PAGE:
The State was required to prove beyond a reasonable doubt that appellant knowingly discharged a firearm at or in the direction of a building and was reckless as to whether the building was occupied.   See Tex. Penal Code Ann. § 22.05(b)(2) (West 2003).   Our review of the surveillance video, which was shown to the jury, reveals appellant and the men were in the parking lot directly in front of the gas station building during the altercation.   The discharge from the gunshots is visible on the video.   After the first shot, appellant turned and aimed the second shot at the men fleeing into the gas station building.   He then followed the men into the building, and several customers fled the building, including a woman carrying a small child.

In addition to the video, Officer Smith testified that, based on the physical evidence, he was able to determine that “a bullet was fired toward the building.”   His testimony was corroborated by photographic evidence, which the jury had the opportunity to view.   Officer Smith also confirmed the casings and bullet were of the same caliber as the gun retrieved from appellant's apartment.   Appellant acknowledged the casings and the gun were of the same caliber.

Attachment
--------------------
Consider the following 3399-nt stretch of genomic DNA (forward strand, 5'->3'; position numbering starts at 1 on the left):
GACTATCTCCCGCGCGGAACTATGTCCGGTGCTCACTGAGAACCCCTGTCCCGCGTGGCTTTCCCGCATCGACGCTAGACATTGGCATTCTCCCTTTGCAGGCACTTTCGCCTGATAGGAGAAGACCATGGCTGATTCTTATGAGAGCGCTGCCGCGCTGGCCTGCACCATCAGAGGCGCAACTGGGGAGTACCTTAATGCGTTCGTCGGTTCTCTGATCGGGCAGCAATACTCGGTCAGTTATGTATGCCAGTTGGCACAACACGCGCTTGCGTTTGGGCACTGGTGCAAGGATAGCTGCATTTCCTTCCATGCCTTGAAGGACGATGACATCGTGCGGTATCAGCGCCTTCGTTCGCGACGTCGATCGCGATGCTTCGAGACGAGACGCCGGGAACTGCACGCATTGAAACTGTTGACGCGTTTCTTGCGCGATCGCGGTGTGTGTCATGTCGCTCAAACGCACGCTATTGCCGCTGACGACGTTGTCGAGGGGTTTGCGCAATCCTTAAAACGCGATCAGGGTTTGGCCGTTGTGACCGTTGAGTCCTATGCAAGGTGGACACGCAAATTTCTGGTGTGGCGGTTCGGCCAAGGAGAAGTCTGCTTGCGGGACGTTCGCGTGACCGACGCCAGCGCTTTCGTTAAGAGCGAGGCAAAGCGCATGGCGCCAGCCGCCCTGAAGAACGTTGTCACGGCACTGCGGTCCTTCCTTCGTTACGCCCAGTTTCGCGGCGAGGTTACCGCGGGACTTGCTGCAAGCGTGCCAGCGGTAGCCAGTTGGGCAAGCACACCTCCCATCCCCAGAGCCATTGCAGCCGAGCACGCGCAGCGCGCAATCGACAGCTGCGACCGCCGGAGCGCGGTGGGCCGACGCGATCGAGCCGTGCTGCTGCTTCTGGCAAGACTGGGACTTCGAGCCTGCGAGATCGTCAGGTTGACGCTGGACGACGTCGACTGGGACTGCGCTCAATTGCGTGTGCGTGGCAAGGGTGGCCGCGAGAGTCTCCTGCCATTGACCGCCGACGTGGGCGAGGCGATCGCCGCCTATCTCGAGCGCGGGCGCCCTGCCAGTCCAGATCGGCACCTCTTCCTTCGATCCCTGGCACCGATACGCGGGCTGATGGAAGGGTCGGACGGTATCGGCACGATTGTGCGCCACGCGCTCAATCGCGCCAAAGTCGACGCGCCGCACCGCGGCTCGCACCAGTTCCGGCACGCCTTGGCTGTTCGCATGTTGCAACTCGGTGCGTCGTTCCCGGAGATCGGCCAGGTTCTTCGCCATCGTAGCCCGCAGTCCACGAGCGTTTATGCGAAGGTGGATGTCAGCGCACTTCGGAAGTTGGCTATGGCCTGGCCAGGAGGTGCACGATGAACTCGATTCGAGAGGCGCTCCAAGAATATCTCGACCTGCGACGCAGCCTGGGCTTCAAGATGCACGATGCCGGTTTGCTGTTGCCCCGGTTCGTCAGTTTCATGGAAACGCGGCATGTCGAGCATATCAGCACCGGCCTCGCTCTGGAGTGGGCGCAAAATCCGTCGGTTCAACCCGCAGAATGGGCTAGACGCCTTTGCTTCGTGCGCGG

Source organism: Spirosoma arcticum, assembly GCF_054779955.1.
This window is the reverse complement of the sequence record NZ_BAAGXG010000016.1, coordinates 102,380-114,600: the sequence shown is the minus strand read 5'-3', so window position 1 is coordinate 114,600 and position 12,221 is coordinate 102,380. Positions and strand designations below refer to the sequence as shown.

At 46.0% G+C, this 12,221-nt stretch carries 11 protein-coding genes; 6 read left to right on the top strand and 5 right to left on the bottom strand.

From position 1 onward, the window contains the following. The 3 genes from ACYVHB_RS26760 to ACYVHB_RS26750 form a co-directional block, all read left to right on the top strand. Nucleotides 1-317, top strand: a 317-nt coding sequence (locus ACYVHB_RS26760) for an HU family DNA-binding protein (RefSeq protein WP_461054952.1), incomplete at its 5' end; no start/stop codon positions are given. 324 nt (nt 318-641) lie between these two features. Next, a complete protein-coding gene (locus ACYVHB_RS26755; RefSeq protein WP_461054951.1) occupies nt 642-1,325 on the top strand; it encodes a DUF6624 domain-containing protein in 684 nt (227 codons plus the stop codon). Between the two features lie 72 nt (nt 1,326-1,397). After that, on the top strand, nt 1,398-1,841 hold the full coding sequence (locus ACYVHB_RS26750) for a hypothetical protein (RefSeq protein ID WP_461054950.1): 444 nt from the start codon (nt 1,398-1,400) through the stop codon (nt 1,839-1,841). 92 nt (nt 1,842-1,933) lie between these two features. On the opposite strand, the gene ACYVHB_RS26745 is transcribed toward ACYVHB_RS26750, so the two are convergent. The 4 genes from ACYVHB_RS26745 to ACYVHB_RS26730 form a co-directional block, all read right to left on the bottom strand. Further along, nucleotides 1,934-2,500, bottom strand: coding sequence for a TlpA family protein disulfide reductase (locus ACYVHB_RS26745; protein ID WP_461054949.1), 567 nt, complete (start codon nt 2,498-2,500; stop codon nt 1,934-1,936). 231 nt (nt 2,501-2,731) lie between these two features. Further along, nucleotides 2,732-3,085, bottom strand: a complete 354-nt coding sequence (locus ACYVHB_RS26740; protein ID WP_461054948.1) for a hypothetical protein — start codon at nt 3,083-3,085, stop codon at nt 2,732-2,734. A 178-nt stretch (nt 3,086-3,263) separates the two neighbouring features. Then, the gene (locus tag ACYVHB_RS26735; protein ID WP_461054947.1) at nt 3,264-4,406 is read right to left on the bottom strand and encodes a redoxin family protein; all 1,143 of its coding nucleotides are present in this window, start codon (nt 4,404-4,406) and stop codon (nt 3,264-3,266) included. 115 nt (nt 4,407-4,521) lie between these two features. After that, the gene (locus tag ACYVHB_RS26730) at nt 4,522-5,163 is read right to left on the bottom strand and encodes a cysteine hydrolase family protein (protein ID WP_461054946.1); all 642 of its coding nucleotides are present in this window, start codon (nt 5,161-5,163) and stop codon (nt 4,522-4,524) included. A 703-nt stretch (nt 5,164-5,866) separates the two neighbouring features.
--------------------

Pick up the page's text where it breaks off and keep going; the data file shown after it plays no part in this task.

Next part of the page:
Finally, appellant testified and confirmed he was trying to shoot people “[i]n the parking lot, in front of the store.”   Several of those people were running into the building as appellant fired his gun.   Appellant admitted following them into the store and that he fired a gun in public where there was a store with people inside.

Thus, having examined the evidence in the light most favorable to the verdict, we conclude there was sufficient evidence that appellant knowingly discharged a firearm at or in the direction of a building and was reckless as to whether the building was occupied.   See Tex. Penal Code Ann. § 22.05(b)(2) (West 2003).   The evidence was, therefore, sufficient to support appellant's conviction for deadly conduct in cause no.   F09–11481–MP (deadly conduct charge).   See Jackson, 443 U.S. at 319;  Brooks, 323 S.W.3d at 894–95.   We overrule appellant's third and fourth issues.

Having overruled all of appellant's issues, we affirm the judgment of the trial court.

FOOTNOTES

FN1. 922 S.W.2d 126 (Tex.Crim.App.1996)..  FN1. 922 S.W.2d 126 (Tex.Crim.App.1996).

FN2. 443 U.S. 307 (1979)..  FN2. 443 U.S. 307 (1979).

DAVID L. BRIDGES JUSTICE